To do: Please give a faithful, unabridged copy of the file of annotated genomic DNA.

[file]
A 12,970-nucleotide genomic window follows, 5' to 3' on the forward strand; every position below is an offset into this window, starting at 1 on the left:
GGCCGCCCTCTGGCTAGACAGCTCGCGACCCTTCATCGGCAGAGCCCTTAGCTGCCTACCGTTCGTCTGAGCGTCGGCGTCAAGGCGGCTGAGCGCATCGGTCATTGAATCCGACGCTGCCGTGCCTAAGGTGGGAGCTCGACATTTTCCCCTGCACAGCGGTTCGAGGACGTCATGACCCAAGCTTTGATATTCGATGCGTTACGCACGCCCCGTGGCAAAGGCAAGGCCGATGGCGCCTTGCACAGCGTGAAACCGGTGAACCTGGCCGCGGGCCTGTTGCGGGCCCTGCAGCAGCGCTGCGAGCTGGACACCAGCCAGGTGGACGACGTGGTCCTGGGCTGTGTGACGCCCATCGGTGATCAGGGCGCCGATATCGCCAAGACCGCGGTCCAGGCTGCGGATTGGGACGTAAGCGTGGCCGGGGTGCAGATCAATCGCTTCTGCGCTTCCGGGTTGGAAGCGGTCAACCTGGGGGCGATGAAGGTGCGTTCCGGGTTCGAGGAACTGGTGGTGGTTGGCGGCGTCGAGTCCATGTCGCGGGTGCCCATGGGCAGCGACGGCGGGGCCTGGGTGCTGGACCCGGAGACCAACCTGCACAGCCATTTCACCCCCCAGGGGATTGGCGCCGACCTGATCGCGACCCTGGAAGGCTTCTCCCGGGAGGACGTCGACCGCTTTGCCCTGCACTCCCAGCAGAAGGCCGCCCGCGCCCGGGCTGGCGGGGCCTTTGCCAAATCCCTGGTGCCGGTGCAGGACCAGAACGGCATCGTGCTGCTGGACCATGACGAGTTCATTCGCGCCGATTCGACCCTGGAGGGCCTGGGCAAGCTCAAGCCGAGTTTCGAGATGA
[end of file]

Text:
A 12,970-nucleotide genomic window follows, 5' to 3' on the forward strand; every position below is an offset into this window, starting at 1 on the left:
GGCCGCCCTCTGGCTAGACAGCTCGCGACCCTTCATCGGCAGAGCCCTTAGCTGCCTACCGTTCGTCTGAGCGTCGGCGTCAAGGCGGCTGAGCGCATCGGTCATTGAATCCGACGCTGCCGTGCCTAAGGTGGGAGCTCGACATTTTCCCCTGCACAGCGGTTCGAGGACGTCATGACCCAAGCTTTGATATTCGATGCGTTACGCACGCCCCGTGGCAAAGGCAAGGCCGATGGCGCCTTGCACAGCGTGAAACCGGTGAACCTGGCCGCGGGCCTGTTGCGGGCCCTGCAGCAGCGCTGCGAGCTGGACACCAGCCAGGTGGACGACGTGGTCCTGGGCTGTGTGACGCCCATCGGTGATCAGGGCGCCGATATCGCCAAGACCGCGGTCCAGGCTGCGGATTGGGACGTAAGCGTGGCCGGGGTGCAGATCAATCGCTTCTGCGCTTCCGGGTTGGAAGCGGTCAACCTGGGGGCGATGAAGGTGCGTTCCGGGTTCGAGGAACTGGTGGTGGTTGGCGGCGTCGAGTCCATGTCGCGGGTGCCCATGGGCAGCGACGGCGGGGCCTGGGTGCTGGACCCGGAGACCAACCTGCACAGCCATTTCACCCCCCAGGGGATTGGCGCCGACCTGATCGCGACCCTGGAAGGCTTCTCCCGGGAGGACGTCGACCGCTTTGCCCTGCACTCCCAGCAGAAGGCCGCCCGCGCCCGGGCTGGCGGGGCCTTTGCCAAATCCCTGGTGCCGGTGCAGGACCAGAACGGCATCGTGCTGCTGGACCATGACGAGTTCATTCGCGCCGATTCGACCCTGGAGGGCCTGGGCAAGCTCAAGCCGAGTTTCGAGATGA